1898 – 1939

When Todmorden Urban District Council became a Municipal Borough, in 1896, and was thus empowered to do so by the Technical Instruction Act of 1889, the Technical Instruction Committee provided 37 classes of further education at schools and other places in the town, with number 30 being an Art Class at Roomfield School.
Plans were made to establish a Technical School at Waterside, a Science School at Roomfield School and an Art School.
In December 1897, John Ashton Fielden conveyed the former Centre Vale School building to the Borough Council, for use as an Art and Technical School. The Council decided to use it only for Art, and named it The Fielden School of Art, in recognition of the gift and its former use.

On the 11th of October 1898 there was a formal opening of all the new further education establishments, by the Marquis of Ripon, “whose connection with education has been a long and honourable one”. He was a former Chairman of the West Riding County Council.

The opening event took a full day, with visits to and speeches at every institution: The Science School at Roomfield, the Technical School at Waterside and the School of Art. The streets were lined with enthusiastic townspeople as the group of dignitaries proceeded from one site to another. An evening meeting followed at the Town Hall, with a banquet and yet more speeches.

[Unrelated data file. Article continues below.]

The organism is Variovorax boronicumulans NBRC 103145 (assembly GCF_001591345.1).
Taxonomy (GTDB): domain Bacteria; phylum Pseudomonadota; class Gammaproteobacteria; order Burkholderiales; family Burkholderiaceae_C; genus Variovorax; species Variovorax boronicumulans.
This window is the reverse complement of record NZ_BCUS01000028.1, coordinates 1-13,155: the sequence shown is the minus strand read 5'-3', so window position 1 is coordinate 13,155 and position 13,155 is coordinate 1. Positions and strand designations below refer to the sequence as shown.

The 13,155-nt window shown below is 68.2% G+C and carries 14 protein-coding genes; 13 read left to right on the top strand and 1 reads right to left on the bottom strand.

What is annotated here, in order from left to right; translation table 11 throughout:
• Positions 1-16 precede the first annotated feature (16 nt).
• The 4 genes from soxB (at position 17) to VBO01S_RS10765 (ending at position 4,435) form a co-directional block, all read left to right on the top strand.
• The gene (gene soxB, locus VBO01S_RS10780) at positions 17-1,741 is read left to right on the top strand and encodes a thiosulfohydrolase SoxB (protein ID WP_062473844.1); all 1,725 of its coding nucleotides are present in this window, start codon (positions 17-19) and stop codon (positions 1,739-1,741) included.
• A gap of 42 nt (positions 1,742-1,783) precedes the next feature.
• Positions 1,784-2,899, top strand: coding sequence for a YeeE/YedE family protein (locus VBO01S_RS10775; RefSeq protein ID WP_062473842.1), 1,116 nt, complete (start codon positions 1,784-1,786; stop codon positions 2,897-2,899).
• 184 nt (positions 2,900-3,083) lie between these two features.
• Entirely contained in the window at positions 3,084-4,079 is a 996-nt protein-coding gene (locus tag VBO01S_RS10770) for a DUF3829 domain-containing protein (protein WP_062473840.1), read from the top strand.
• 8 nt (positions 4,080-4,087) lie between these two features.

The School remained open throughout WW1, although with reduced staffing and numbers.
In 1931, a typical year, there were 17 different classes in amazing variety, ranging from Batik to Freehand Drawing, and Modelling in Clay to Painting in Oils and Water Colour. Students mostly attended evening classes, but the School was open on Saturday so that they could continue their work in studio. Classes for the decorative element of Painters and Decorators work were also provided.
Courses at the Fielden School of Art ended in 1939, as the building became a first-aid station when WW2 began. The Art School merged with the Technical School, in the building now known as the Old Fire Station and some art classes continued there. When Calder College opened in the 1950’s all the courses transferred to there, including Art, which was soon available as an ‘A’ Level subject and later as a Foundation Course.